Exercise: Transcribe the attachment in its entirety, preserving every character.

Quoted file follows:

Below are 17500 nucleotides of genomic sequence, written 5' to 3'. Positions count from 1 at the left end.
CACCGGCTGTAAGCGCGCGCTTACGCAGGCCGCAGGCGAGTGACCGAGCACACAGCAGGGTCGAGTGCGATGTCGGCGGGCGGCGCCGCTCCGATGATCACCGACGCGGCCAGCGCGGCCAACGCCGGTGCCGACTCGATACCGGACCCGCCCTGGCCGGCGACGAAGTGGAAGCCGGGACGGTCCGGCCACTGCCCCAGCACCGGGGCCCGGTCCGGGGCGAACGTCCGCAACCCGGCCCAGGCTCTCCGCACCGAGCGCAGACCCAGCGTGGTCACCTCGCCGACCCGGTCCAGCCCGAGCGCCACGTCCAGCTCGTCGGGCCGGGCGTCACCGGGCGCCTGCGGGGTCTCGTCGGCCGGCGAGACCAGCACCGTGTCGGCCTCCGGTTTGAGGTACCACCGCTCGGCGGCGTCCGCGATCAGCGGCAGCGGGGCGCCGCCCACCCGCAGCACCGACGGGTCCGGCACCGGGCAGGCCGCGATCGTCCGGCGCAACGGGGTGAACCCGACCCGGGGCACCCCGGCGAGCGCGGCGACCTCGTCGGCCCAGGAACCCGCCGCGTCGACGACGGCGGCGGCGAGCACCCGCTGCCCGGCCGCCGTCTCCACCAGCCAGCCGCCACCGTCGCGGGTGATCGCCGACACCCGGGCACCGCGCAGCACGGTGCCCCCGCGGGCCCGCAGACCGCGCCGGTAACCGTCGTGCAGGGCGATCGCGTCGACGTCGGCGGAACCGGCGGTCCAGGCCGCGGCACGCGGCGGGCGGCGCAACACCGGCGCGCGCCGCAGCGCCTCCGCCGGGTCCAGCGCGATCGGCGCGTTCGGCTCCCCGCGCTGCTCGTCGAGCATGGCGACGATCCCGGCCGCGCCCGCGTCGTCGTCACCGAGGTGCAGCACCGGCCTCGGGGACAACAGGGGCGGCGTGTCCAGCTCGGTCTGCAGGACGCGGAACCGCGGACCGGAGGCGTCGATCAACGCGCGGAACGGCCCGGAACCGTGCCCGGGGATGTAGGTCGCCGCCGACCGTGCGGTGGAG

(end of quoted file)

Below are 17500 nucleotides of genomic sequence, written 5' to 3'. Positions count from 1 at the left end.
CACCGGCTGTAAGCGCGCGCTTACGCAGGCCGCAGGCGAGTGACCGAGCACACAGCAGGGTCGAGTGCGATGTCGGCGGGCGGCGCCGCTCCGATGATCACCGACGCGGCCAGCGCGGCCAACGCCGGTGCCGACTCGATACCGGACCCGCCCTGGCCGGCGACGAAGTGGAAGCCGGGACGGTCCGGCCACTGCCCCAGCACCGGGGCCCGGTCCGGGGCGAACGTCCGCAACCCGGCCCAGGCTCTCCGCACCGAGCGCAGACCCAGCGTGGTCACCTCGCCGACCCGGTCCAGCCCGAGCGCCACGTCCAGCTCGTCGGGCCGGGCGTCACCGGGCGCCTGCGGGGTCTCGTCGGCCGGCGAGACCAGCACCGTGTCGGCCTCCGGTTTGAGGTACCACCGCTCGGCGGCGTCCGCGATCAGCGGCAGCGGGGCGCCGCCCACCCGCAGCACCGACGGGTCCGGCACCGGGCAGGCCGCGATCGTCCGGCGCAACGGGGTGAACCCGACCCGGGGCACCCCGGCGAGCGCGGCGACCTCGTCGGCCCAGGAACCCGCCGCGTCGACGACGGCGGCGGCGAGCACCCGCTGCCCGGCCGCCGTCTCCACCAGCCAGCCGCCACCGTCGCGGGTGATCGCCGACACCCGGGCACCGCGCAGCACGGTGCCCCCGCGGGCCCGCAGACCGCGCCGGTAACCGTCGTGCAGGGCGATCGCGTCGACGTCGGCGGAACCGGCGGTCCAGGCCGCGGCACGCGGCGGGCGGCGCAACACCGGCGCGCGCCGCAGCGCCTCCGCCGGGTCCAGCGCGATCGGCGCGTTCGGCTCCCCGCGCTGCTCGTCGAGCATGGCGACGATCCCGGCCGCGCCCGCGTCGTCGTCACCGAGGTGCAGCACCGGCCTCGGGGACAACAGGGGCGGCGTGTCCAGCTCGGTCTGCAGGACGCGGAACCGCGGACCGGAGGCGTCGATCAACGCGCGGAACGGCCCGGAACCGTGCCCGGGGATGTAGGTCGCCGCCGACCGTGCGGTGGAG